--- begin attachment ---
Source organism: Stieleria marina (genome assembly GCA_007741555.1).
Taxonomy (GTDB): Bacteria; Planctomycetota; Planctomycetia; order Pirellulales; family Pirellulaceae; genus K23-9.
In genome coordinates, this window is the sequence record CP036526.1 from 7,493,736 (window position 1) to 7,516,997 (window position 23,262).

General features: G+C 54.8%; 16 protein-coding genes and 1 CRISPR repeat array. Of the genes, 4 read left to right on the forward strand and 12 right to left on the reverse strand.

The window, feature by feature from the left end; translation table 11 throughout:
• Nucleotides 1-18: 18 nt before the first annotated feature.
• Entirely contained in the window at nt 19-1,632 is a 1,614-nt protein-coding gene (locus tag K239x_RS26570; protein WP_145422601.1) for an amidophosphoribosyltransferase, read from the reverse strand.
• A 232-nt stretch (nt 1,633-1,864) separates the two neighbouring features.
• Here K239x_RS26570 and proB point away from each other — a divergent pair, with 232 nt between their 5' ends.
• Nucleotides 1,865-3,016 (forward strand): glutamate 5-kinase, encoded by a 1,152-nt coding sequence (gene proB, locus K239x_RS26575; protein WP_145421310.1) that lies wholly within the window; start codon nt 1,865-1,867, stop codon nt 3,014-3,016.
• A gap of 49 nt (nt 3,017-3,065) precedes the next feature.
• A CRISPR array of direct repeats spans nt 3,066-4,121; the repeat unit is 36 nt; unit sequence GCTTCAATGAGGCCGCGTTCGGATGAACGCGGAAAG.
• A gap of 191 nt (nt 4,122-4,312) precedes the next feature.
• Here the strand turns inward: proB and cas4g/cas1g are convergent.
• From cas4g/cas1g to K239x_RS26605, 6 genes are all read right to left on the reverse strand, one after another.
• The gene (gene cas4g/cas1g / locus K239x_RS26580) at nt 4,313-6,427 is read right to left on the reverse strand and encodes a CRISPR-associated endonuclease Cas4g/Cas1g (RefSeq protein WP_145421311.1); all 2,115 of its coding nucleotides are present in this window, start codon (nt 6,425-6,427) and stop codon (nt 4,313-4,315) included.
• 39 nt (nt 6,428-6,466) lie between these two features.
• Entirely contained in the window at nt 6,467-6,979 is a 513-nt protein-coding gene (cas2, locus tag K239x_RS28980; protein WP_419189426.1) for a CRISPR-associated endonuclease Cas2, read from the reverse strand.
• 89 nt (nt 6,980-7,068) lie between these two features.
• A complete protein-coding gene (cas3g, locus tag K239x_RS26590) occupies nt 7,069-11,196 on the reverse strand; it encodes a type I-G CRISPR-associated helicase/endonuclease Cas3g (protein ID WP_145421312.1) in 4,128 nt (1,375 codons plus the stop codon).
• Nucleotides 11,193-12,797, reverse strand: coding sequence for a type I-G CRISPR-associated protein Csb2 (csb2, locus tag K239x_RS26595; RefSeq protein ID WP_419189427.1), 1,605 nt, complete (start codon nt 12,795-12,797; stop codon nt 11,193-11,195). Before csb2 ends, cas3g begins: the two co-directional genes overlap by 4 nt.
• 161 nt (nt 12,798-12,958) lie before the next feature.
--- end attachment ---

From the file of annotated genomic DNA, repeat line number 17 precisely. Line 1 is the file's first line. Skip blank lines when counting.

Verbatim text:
• 39 nt (nt 6,428-6,466) lie between these two features.